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An Overview of Roles and Functions of NGO in India

Non Governmental Organisations, or NGOs, as they are called in common parlance, are organisations which are involved in carrying out a wide range of activities for the benefit of underprivileged people and the society at large. As the name suggests, NGOs work independently, without any financial aid of the government although they may work in close coordination with the government agencies for executing their projects.

NGOs take up and execute projects to promote welfare of the community they work with. They work to address various concerns and issues prevailing within the society. NGOs are not-for-profit bodies which means they do not have any commercial interest. NGOs are run on donations made by individuals, corporate and institutions. They engage in fundraising activities to raise money for carrying out the work they do. Ever since independence, NGOs have played a crucial role in helping the needy in India, providing aid to the distressed and elevating the socio-economic status of millions in the country.

Some Major Functions and Roles of NGOs in India are:

Utilising funds raised through donations, NGOs in India work for a wide range of causes. Some such causes include:

  1. Child rights
  2. Poverty
  3. Social Injustice
  4. Environment Conservation
  5. Human Rights
  6. Care for elderly people
  7. Women Empowerment
  8. Wildlife Conservation
  9. Animal Rights
  10. Sanitation and Hygiene
  11. Humanitarian Relief
  12. Health and Nutrition
  13. Literacy and Education
  14. Refugee Crisis
  15. Disease Control and others

NGOs are composed of experts with years of experience in executing social welfare activities. Before rolling out a project, detailed analysis of the situation is done and possible solutions are contemplated. Collaboration with civic agencies and other government agencies (at district, state and even national level at times) is done to carry out the work.

NGOs not only go on the ground to address these issues, they also undertake massive campaigning activities to generate awareness on these issues. In today’s time, NGOs are efficiently leveraging the power of social media to disseminate information about their work and reach more and more people.

The Importance of NGOs in India

India has made rapid progress in the socio-economic sphere in the last seven decades. Millions have been brought out of poverty, life expectancy has shot up, literacy rate has almost tripled and people have better access to healthcare services. However, given the vastness of India, both in terms of demography and area, and its socio-cultural diversity, millions are still bereft of a decent life. Even today, numerous people struggle to get basics such as health, shelter, education and nutritious food. The benefits of India’s economic progress have not been uniform in nature. There is rampant economic inequality. This is where NGOs’ role comes into the picture. Their job is to plug the gaps left by the government by improving the lives of the most marginalised communities.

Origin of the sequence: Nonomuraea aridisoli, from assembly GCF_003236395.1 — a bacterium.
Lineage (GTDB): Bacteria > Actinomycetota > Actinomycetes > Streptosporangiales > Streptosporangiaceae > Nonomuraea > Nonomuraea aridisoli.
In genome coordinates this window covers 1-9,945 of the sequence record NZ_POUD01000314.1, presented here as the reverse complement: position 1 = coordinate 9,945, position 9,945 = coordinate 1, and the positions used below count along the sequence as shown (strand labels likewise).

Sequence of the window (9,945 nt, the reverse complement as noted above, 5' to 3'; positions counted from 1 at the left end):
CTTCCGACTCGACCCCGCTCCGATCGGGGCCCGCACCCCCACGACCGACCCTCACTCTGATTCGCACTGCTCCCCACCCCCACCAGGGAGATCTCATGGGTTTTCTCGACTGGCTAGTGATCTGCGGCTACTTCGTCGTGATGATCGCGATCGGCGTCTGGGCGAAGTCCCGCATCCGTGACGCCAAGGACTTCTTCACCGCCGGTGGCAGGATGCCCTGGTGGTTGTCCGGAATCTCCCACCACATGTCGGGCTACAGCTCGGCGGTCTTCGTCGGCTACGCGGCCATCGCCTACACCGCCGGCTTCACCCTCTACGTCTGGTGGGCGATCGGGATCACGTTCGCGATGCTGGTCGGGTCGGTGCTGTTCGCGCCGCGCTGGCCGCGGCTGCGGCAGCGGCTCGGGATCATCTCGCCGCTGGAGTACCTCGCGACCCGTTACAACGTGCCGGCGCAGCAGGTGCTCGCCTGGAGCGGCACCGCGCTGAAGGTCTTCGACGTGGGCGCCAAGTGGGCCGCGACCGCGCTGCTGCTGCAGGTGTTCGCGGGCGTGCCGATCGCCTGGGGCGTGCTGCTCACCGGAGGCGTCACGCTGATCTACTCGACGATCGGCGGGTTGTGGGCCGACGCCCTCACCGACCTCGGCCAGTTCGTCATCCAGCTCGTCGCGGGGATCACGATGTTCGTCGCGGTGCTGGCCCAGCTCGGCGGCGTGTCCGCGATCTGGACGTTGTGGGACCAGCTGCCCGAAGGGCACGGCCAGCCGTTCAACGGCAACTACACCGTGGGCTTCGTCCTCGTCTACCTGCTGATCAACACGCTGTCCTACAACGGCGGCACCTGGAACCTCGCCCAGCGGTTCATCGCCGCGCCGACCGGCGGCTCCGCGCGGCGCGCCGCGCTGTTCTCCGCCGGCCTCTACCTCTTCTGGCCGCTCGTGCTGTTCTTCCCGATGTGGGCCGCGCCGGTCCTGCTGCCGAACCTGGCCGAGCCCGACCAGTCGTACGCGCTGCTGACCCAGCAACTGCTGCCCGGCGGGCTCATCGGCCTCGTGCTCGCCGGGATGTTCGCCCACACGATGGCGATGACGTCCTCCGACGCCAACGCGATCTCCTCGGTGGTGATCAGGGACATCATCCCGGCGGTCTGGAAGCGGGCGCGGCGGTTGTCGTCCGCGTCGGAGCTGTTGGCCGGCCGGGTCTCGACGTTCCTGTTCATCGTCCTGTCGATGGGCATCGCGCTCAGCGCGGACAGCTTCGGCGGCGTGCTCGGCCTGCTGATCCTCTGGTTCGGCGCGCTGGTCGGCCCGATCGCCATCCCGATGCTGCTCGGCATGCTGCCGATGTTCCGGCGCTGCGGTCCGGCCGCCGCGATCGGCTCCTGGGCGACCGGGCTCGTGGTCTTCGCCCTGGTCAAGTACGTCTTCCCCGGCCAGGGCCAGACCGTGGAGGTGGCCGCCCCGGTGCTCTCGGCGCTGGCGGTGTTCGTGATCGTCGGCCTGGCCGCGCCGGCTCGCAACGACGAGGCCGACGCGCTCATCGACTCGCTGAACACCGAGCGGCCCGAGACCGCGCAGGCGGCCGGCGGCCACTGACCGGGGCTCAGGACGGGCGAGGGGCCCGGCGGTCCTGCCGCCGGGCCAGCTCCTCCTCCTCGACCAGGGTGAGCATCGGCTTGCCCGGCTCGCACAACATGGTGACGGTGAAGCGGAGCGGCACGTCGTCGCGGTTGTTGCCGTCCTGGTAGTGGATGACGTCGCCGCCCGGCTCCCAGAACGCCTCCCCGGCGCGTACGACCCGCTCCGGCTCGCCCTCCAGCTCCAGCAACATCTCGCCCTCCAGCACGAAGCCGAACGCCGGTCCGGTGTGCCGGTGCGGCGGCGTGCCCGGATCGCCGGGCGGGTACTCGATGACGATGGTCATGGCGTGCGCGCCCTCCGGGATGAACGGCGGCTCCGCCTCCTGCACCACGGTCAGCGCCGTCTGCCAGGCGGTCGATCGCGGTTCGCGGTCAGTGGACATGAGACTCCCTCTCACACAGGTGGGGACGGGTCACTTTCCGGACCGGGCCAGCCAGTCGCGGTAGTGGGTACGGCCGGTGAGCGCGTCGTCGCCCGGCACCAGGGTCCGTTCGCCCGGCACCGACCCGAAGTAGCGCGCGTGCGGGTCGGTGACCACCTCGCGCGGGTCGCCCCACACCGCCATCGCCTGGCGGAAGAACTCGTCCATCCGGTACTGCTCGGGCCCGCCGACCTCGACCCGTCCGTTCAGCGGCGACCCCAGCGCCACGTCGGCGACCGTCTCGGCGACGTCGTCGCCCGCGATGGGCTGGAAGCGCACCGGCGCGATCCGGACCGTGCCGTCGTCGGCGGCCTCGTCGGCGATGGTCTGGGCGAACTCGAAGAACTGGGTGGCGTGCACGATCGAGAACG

In India, NGOs undertake a variety of activities, most of which are aimed at improving the socio-economic status of communities with limited means. From providing direct benefit (like distributing nutrition feed to malnourished children) to enabling and empowering people (like making a community realise the importance of sending their children to school),the primary role of NGOs in India has a far-reaching impact in helping underprivileged and deprived people march ahead in life.

The work done by NGOs goes a long way in nation building. With the Corporate Social Responsibility (CSR) Act mandating 2% spend by large corporate on social issues, NGOs have the potential to touch millions of more lives through their work. Over the years, NGOs have streamlined their operations and enhanced their scales. Functioning of established NGOs is akin to big corporate organizations – there are well-defined KPIs and targets to meet. NGOs in India need to be transparent in their work and ensure that the funds raised benefit those for whom they are intended. This is a good trend, larger and more accountable NGOs will be able to deliver more effectively and efficiently, making best use of resources. NGOs in India are already proving to be agents of change. In times to come, they will continue to play a significant role in helping large sections of the Indian society come out from the quagmire of poverty and distress.

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